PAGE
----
While no one disagrees that today's students need to learn computer skills and need to be fully prepared to be able to operate with ease in a highly technological world, the problem is we're having to spend millions at once on something (Common Core) that has a very short operational history and we don't know if it's going to be successful. As Councilman Smotherman pointed out, every few years our schools are forced into some new and improved education program - No Child Left Behind, Race to the Top etc and yet we receive no assistance in actually implementing the changes. Tennessee agreed to Common Core and received monies, but local school districts and cities are not allowed any access to those funds.

As was explained, Murfreesboro schools are in one of the best positions (of all the school districts in the state) to absorb these costs, but many smaller counties and towns are not. Some municipalities were forced to completely deplete their reserves just to buy the required equipment. The City approved the agenda item expressing their intent to fund the mandate. Actual approval on how to fund it and the finalized costs will be done in Sept.

The struggle to pay the $5.2 million plus the added yearly $800,000 brings me to my main "hot button" topic - city recreation. The City's Recreation Dept budget has grown at faster pace than pretty much any other department and at a faster pace than the general revenues the City receives. Since the City has no choice but to implement Common Core, and since most people tend to agree that the technology itself is needed, why not lay off the golf courses and tennis courts and pay for our children? Just a thought.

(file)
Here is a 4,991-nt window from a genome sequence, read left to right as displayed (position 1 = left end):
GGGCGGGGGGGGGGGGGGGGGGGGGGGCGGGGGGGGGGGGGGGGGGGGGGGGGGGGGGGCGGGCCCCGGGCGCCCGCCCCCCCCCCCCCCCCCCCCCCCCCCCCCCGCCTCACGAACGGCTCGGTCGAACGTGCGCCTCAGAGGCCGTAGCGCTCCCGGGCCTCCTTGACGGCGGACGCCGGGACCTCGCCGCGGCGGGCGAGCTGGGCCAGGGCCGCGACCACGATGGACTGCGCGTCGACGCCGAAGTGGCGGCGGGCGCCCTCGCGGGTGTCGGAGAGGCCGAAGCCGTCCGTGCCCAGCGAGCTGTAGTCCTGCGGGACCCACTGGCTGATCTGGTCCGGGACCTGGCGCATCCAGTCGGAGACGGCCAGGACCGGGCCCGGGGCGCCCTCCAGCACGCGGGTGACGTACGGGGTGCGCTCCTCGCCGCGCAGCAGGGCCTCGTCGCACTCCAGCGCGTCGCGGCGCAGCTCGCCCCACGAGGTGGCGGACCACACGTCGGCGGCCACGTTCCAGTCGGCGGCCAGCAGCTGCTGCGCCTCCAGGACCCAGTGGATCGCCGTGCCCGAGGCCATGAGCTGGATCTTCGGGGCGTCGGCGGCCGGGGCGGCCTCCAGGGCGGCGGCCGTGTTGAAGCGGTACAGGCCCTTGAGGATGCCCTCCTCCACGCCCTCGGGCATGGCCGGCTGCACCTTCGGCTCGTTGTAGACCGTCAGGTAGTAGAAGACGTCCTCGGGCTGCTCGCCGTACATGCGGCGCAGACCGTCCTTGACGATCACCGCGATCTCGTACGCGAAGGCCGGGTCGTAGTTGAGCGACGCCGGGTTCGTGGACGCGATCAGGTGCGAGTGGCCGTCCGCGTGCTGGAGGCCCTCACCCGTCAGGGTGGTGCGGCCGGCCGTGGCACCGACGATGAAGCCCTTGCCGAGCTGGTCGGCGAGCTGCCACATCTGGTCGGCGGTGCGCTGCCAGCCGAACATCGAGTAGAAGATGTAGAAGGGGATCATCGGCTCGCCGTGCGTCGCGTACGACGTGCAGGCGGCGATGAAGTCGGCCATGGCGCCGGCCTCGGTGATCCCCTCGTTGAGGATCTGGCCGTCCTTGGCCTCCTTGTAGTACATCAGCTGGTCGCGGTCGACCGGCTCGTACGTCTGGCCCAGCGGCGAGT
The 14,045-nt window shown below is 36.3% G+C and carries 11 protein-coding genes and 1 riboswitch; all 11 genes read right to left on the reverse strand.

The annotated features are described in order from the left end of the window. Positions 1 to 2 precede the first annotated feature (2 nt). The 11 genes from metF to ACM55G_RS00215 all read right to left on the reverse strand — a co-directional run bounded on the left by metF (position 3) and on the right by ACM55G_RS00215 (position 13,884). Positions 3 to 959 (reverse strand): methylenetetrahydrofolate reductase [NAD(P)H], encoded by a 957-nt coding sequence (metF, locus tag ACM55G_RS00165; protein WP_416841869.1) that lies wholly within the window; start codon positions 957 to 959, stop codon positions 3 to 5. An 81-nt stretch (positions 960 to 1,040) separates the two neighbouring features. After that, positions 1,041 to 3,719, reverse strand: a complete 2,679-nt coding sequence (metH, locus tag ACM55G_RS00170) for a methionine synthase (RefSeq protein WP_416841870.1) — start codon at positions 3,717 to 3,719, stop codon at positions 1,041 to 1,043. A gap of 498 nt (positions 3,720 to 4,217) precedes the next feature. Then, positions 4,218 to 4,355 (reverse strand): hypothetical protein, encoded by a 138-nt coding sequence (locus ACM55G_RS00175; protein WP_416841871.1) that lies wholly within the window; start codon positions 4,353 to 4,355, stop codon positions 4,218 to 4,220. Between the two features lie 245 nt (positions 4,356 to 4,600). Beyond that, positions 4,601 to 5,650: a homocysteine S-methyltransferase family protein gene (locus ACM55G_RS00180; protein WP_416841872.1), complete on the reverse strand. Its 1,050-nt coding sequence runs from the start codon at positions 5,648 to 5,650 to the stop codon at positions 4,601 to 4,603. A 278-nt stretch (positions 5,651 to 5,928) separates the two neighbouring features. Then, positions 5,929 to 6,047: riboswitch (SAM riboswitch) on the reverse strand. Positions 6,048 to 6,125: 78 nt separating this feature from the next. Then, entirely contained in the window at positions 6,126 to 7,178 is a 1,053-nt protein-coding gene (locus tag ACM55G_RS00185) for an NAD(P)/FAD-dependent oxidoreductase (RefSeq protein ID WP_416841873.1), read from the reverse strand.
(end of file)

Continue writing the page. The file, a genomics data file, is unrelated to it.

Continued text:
-- Jacob Bogle
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Wednesday, August 14, 2013

An Evening with Congressman Scott DesJarlais

On Aug 13, 2013 the Rutherford County Tea Party and 9/12 chapter hosted their monthly "Conservative Conversation and Cocktails" (aka 3C's) meeting. Their featured speaker was US Congressman Scott DesJarlais from Tennessee's 4th Congressional District.

Around 200 people showed up to hear the Congressman speak and to participate in a Q & A session with him. Of the 200 attendees, roughly half came out to press the Congressman on his views on immigration. Although the room was deeply divided on this issue, people were very courteous to each other and the Congressman was able to answer a number of questions on a wide range of topics.

Below is the list of questions and his answers. For full disclosure, these are not direct quotes, but are based on the notes I took during the Q&A session. I've done my best to accurately relay the spirit of the questions and his answers, but there may be differences between this and any full transcript/recording of the night.

Q 1. Why can't we de-fund Obamacare?
     A 1. I would like to de-fund Obamacare, however there are a series of obstacles and due to the language and complexity of the law it isn't as simple as just "de-funding" it. On top of that, there is the Senate. Unless it can pass the Senate, constant votes in the House to de-fund it aren't going to work.